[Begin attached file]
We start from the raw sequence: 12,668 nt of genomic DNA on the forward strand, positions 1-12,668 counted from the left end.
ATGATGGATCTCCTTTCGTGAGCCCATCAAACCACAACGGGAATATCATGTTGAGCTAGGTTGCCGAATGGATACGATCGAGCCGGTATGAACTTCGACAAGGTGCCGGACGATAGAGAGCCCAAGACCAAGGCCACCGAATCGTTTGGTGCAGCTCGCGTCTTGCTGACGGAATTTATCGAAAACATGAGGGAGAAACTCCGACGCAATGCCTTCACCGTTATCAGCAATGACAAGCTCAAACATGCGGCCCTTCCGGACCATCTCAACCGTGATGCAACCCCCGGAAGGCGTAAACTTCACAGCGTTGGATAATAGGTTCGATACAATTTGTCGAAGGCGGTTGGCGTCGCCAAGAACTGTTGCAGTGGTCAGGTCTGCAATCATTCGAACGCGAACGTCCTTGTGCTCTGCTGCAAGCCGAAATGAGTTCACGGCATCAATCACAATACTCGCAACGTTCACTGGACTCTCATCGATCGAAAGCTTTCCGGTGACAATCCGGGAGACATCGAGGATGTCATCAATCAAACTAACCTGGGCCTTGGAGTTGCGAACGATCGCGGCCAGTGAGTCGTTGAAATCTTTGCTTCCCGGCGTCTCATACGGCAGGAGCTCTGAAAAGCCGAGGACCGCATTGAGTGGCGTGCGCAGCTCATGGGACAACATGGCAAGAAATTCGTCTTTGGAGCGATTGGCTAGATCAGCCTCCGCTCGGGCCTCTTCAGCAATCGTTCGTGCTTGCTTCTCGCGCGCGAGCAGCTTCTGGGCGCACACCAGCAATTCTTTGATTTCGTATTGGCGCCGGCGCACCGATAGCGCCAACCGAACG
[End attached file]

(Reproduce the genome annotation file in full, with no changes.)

We start from the raw sequence: 12,668 nt of genomic DNA on the forward strand, positions 1-12,668 counted from the left end.
ATGATGGATCTCCTTTCGTGAGCCCATCAAACCACAACGGGAATATCATGTTGAGCTAGGTTGCCGAATGGATACGATCGAGCCGGTATGAACTTCGACAAGGTGCCGGACGATAGAGAGCCCAAGACCAAGGCCACCGAATCGTTTGGTGCAGCTCGCGTCTTGCTGACGGAATTTATCGAAAACATGAGGGAGAAACTCCGACGCAATGCCTTCACCGTTATCAGCAATGACAAGCTCAAACATGCGGCCCTTCCGGACCATCTCAACCGTGATGCAACCCCCGGAAGGCGTAAACTTCACAGCGTTGGATAATAGGTTCGATACAATTTGTCGAAGGCGGTTGGCGTCGCCAAGAACTGTTGCAGTGGTCAGGTCTGCAATCATTCGAACGCGAACGTCCTTGTGCTCTGCTGCAAGCCGAAATGAGTTCACGGCATCAATCACAATACTCGCAACGTTCACTGGACTCTCATCGATCGAAAGCTTTCCGGTGACAATCCGGGAGACATCGAGGATGTCATCAATCAAACTAACCTGGGCCTTGGAGTTGCGAACGATCGCGGCCAGTGAGTCGTTGAAATCTTTGCTTCCCGGCGTCTCATACGGCAGGAGCTCTGAAAAGCCGAGGACCGCATTGAGTGGCGTGCGCAGCTCATGGGACAACATGGCAAGAAATTCGTCTTTGGAGCGATTGGCTAGATCAGCCTCCGCTCGGGCCTCTTCAGCAATCGTTCGTGCTTGCTTCTCGCGCGCGAGCAGCTTCTGGGCGCACACCAGCAATTCTTTGATTTCGTATTGGCGCCGGCGCACCGATAGCGCCAACCGAACG